* "They sucked out his BRAINS!"
5. It's 5 ways. Do you want to know more?
When you watch and read a lot of science fiction, you start to realize that visions of the future are almost always dark and depressing. Writers tend to take the problems and fears of modern society and magnify them for these larger than life science fiction tales. What I love most about Starship Troopers is that it presents a complex view of the future . It finds the time to comment on our recent past by showing how the human race progresses on some issues and slides backward/stagnates in others. It's also just a fun, action-packed space adventure, full of decently characterized humans and just enough information about the society/world they occupy to be hooked from the start.
Based loosely upon Robert Heinlein's novel of the same name. It is a caricature of a very real and frightening reality future based on genetic manipulation and military industrial complex. It is what it is.
My favorite Verhoeven after RoboCop.
Part of 2016: Groundhog Year
- I grew up crushing on Dizzy HARD.
After catching the last five or ten minutes of the second film on TV, my friend and I decided to watch Starship Troopers. This is my first rewatch of the movie since I saw it in 2010, so I wasn't entirely sure how it would hold up. But it held up very nicely.
It's hilarious, brutal, and morally complex in all directions. No characters are hailed as being "good" or "bad", though the system that they all operate under is definitely not shown positively. The action is great and the practical effects are fantastic. Though the CGI is still... well, it's 1997. At least they tended to combine practical and CGI to offset the quality.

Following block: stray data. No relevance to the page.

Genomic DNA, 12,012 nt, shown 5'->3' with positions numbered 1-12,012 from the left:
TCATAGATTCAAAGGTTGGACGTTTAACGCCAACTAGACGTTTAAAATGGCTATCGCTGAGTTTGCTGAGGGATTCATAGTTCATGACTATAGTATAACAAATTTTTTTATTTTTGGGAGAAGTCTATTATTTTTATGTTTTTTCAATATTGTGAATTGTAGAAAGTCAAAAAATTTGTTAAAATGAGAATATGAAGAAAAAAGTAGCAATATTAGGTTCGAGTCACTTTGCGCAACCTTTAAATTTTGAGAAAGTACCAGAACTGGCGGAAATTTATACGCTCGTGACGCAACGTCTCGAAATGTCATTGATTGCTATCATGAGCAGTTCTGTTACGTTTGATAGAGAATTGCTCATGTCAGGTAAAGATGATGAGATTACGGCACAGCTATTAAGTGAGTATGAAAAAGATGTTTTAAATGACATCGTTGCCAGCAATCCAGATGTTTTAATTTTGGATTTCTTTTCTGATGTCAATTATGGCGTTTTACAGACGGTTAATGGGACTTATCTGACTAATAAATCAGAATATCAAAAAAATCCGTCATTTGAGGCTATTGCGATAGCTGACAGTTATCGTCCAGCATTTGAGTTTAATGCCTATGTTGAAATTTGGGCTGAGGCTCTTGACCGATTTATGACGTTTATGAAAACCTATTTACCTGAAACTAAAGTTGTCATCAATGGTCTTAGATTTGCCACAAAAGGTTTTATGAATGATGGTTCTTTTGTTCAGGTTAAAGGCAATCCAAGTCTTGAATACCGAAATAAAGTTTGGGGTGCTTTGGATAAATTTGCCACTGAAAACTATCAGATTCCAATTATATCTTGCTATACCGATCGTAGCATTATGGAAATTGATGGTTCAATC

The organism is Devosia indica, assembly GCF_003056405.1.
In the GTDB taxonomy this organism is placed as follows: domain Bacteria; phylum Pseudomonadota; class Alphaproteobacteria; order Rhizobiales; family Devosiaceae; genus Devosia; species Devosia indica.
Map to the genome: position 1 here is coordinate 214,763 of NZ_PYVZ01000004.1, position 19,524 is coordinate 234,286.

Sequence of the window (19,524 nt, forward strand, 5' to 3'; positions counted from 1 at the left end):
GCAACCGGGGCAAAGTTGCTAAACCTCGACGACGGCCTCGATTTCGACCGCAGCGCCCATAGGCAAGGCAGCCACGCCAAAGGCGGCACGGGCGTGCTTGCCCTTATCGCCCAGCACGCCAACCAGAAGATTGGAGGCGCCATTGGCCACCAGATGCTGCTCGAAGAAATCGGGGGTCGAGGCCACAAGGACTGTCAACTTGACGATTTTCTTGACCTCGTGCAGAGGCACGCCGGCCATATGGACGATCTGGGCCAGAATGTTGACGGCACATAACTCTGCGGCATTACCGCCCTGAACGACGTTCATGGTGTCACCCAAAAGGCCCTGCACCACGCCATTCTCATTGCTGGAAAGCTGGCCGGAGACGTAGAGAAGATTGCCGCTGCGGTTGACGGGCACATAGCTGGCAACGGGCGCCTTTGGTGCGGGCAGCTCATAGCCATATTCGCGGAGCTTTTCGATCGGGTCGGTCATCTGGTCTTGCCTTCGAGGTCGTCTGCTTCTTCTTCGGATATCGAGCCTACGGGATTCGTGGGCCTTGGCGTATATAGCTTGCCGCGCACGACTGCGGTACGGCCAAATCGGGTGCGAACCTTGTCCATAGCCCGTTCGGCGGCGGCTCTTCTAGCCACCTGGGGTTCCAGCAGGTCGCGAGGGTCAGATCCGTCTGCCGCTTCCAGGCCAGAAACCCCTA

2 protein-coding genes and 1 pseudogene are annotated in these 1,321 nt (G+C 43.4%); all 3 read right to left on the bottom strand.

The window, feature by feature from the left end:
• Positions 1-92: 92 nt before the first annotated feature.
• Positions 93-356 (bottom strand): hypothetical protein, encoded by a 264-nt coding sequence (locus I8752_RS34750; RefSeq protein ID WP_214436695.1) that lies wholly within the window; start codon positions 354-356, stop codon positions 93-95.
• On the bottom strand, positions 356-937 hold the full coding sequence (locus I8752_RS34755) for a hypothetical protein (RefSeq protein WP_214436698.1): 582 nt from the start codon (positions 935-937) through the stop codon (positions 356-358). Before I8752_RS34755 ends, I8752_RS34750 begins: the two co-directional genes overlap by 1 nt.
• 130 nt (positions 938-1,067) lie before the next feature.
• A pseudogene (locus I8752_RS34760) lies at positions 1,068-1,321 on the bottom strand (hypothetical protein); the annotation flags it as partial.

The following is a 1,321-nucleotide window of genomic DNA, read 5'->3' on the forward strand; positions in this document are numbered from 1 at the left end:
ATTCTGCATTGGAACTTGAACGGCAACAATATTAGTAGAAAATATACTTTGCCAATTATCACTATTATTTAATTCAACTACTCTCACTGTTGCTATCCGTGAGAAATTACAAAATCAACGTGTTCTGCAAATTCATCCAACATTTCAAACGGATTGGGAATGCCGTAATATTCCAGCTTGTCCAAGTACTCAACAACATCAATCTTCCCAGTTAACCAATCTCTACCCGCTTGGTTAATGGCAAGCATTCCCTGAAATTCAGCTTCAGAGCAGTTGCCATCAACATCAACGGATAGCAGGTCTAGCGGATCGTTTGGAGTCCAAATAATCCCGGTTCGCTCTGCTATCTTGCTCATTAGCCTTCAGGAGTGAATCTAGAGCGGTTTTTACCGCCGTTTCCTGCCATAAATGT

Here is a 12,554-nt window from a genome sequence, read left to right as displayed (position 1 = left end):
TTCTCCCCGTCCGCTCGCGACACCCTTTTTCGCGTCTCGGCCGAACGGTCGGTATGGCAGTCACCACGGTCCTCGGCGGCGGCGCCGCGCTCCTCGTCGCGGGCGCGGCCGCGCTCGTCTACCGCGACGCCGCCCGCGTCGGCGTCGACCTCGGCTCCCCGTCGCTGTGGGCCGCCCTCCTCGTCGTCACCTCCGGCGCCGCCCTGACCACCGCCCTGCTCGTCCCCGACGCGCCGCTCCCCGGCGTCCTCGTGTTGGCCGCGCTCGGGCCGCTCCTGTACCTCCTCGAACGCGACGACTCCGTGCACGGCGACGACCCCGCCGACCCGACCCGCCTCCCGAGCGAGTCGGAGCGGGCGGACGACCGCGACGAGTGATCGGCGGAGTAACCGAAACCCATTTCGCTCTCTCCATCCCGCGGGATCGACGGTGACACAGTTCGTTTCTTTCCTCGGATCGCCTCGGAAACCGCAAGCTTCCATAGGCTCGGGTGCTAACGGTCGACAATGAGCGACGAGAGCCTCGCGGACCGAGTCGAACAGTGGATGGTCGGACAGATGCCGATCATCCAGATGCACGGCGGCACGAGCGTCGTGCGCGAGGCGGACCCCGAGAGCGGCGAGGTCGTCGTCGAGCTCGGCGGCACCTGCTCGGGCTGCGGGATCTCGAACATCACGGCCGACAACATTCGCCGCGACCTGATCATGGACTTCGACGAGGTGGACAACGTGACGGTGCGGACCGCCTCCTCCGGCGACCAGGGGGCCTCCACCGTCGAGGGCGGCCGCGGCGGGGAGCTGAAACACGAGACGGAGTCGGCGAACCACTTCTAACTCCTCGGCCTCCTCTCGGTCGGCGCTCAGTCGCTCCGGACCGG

Uh, watch this movie.
Starship Troopers is a campy Sci-Fi movie from Paul Verhoeven. It has his unique style that blends B movie feel with A movie quality. The film centers around several young members of the military as Earth bands together to fight a hostile race of giant bugs. The violence is over the top and gratuitous just like you would expect from a Verhoeven movie. However, the plot is not nearly as engaging as RoboCop or Total Recall. I have to admit I am biased to Arnold Schwarzenegger, so my Total Recall love may not be completely rational. Nonetheless, I did not enjoy this as much as Verhoeven's prior films. Overall, the movie has cool effects and a unique plot, but it wasn't unable to make me fully invest myself in the characters.
tspdt 853 2016
actor: Dina Meyer as Dizzy Flores
character: Dizzy Flores by Dina Meyer
From what I can gather, Paul Verhoeven seems to think fascism is bad. And he also says that this movie is about fascism. But this movie could be interpreted as promoting fascism because there is no racism, no country borders and no sexism. Also, at the end of the movie, everyone finds their own little place in society and everyone is happy with their lives.
It's an interesting movie though that has a lot to say about the nature of conflict and about humanity's relationship to conflict.
fuck star wars
Like a satyrical rip-off of The Forever War minus everything that made that book incredibly good...
Cool explosions tho.